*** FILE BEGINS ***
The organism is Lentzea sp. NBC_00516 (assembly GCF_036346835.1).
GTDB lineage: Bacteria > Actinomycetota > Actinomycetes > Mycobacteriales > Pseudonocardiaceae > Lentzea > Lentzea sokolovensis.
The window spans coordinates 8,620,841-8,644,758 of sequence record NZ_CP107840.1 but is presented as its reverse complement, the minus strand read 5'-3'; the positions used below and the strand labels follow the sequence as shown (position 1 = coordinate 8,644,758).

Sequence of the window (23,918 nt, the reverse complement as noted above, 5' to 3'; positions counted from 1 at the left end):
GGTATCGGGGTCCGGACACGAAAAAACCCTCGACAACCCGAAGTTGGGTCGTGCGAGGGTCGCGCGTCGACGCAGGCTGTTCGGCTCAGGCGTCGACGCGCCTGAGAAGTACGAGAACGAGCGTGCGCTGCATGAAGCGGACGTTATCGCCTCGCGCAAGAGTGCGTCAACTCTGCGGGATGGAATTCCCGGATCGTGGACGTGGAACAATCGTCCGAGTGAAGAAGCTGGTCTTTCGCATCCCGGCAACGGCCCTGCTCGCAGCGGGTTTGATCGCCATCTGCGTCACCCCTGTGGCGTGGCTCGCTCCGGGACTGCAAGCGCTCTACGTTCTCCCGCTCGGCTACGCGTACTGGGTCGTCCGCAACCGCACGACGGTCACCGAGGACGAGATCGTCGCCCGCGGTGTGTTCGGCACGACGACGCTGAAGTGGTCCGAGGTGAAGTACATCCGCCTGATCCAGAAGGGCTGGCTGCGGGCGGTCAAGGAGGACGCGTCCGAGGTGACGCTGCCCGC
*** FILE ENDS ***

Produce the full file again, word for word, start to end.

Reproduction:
The organism is Lentzea sp. NBC_00516 (assembly GCF_036346835.1).
GTDB lineage: Bacteria > Actinomycetota > Actinomycetes > Mycobacteriales > Pseudonocardiaceae > Lentzea > Lentzea sokolovensis.
The window spans coordinates 8,620,841-8,644,758 of sequence record NZ_CP107840.1 but is presented as its reverse complement, the minus strand read 5'-3'; the positions used below and the strand labels follow the sequence as shown (position 1 = coordinate 8,644,758).

Sequence of the window (23,918 nt, the reverse complement as noted above, 5' to 3'; positions counted from 1 at the left end):
GGTATCGGGGTCCGGACACGAAAAAACCCTCGACAACCCGAAGTTGGGTCGTGCGAGGGTCGCGCGTCGACGCAGGCTGTTCGGCTCAGGCGTCGACGCGCCTGAGAAGTACGAGAACGAGCGTGCGCTGCATGAAGCGGACGTTATCGCCTCGCGCAAGAGTGCGTCAACTCTGCGGGATGGAATTCCCGGATCGTGGACGTGGAACAATCGTCCGAGTGAAGAAGCTGGTCTTTCGCATCCCGGCAACGGCCCTGCTCGCAGCGGGTTTGATCGCCATCTGCGTCACCCCTGTGGCGTGGCTCGCTCCGGGACTGCAAGCGCTCTACGTTCTCCCGCTCGGCTACGCGTACTGGGTCGTCCGCAACCGCACGACGGTCACCGAGGACGAGATCGTCGCCCGCGGTGTGTTCGGCACGACGACGCTGAAGTGGTCCGAGGTGAAGTACATCCGCCTGATCCAGAAGGGCTGGCTGCGGGCGGTCAAGGAGGACGCGTCCGAGGTGACGCTGCCCGC